J. Devyn Carter
My interest in primatology began during volunteer work at the Center for Great Apes in Wauchula, Florida. While at the center, I began an observational study of “Knuckles”, a juvenile chimpanzee with cerebral palsy. The rarity of this physical disorder among chimpanzees presented a unique opportunity to study how it affected his individual behavior, as well as his social interactions with conspecifics. My observations suggested that interactions with other chimpanzees and Knuckles were influenced more by his atypical behaviors than his physical appearance. Outwardly, he was the size and stature of a typical juvenile male. Although he matured physically, other chimpanzees continued to exhibit excessive tolerance towards him, perhaps revealing an awareness of his unusual condition.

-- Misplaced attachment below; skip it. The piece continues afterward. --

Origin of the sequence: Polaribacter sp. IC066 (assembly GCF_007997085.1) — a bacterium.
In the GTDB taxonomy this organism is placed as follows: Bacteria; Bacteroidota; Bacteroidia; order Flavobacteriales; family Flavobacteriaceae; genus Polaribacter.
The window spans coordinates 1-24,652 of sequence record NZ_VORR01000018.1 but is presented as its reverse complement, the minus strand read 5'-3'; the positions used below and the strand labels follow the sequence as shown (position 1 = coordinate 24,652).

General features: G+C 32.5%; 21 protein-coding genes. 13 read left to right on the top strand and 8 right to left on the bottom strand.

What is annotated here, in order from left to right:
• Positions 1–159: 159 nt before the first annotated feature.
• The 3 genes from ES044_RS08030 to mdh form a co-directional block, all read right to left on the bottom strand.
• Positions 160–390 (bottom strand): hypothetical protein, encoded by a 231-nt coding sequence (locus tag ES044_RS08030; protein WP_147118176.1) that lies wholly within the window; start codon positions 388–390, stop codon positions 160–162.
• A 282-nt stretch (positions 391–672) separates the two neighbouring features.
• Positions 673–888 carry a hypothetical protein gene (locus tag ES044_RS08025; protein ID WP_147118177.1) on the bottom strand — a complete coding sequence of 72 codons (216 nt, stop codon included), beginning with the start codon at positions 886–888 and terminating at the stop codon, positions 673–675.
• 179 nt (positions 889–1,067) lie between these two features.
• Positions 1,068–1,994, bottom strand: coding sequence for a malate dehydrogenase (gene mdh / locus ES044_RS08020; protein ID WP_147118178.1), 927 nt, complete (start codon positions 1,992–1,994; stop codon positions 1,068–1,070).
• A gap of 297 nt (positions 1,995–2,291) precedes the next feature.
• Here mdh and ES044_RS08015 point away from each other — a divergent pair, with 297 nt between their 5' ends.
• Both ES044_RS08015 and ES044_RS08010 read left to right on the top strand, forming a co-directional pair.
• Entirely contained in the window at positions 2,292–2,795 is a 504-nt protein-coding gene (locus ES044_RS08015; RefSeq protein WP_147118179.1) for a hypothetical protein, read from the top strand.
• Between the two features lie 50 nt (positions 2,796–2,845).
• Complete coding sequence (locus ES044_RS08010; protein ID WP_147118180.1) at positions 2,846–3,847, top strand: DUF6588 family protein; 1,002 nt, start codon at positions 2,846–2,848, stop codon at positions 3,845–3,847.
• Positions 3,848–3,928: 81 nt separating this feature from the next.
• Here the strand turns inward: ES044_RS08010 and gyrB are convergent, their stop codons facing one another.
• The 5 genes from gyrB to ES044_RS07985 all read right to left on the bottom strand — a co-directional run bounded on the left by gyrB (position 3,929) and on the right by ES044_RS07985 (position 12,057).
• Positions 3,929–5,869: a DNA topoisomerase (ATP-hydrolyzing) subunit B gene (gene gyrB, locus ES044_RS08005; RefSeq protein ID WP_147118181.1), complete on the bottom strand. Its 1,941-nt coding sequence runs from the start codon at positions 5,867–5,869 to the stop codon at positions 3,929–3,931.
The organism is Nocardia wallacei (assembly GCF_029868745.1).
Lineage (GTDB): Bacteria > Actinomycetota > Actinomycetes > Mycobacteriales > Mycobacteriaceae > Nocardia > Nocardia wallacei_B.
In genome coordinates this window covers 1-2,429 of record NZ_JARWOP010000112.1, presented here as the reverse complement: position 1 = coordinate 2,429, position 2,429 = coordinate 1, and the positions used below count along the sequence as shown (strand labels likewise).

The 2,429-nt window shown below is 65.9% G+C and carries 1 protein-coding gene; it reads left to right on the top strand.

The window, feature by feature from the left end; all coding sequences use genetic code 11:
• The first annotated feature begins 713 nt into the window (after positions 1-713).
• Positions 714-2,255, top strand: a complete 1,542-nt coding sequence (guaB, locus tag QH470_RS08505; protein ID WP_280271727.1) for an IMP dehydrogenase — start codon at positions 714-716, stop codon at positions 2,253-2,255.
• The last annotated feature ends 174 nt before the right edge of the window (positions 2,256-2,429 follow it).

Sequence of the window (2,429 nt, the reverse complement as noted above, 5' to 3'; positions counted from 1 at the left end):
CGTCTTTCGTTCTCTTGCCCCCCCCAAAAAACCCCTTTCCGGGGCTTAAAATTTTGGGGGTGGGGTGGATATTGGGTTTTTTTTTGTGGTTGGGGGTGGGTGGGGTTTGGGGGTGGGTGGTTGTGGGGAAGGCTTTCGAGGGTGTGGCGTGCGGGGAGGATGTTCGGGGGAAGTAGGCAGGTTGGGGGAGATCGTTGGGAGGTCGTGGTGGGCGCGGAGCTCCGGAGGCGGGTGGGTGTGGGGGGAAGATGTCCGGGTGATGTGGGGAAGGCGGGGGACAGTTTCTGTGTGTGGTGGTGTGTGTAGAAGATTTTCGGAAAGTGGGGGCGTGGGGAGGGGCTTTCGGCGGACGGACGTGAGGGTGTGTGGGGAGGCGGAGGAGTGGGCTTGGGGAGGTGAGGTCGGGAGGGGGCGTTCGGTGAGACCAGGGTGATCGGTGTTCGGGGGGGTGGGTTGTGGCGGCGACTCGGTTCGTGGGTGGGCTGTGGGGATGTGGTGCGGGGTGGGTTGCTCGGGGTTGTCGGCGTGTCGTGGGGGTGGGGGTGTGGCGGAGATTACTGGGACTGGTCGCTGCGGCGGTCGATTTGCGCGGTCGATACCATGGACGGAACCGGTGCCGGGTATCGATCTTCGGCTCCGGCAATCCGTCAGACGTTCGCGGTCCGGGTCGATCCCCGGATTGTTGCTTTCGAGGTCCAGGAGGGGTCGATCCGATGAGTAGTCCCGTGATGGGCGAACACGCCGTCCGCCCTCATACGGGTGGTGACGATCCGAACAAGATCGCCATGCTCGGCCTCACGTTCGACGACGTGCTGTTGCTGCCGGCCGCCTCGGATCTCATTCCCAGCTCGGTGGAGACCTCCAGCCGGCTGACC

During 2005 - 2010, I worked with the Living Links Center in Atlanta, Georgia as lead research assistant to Dr. Frans de Waal. My duties included the observation and coding of chimpanzee social interactions as well as creating digital animations designed to evaluate the Yerkes Field Station chimpanzees' responses to visual stimuli.
I have a B.A. in anthropology from Rollins College/Hamilton Holt School and an M.A. in anthropology from Georgia State University as well as a degree in digital animation from DAVE School at Universal Studios, Florida.
Currently, I teach biological and cultural anthropology at Georgia Perimeter College.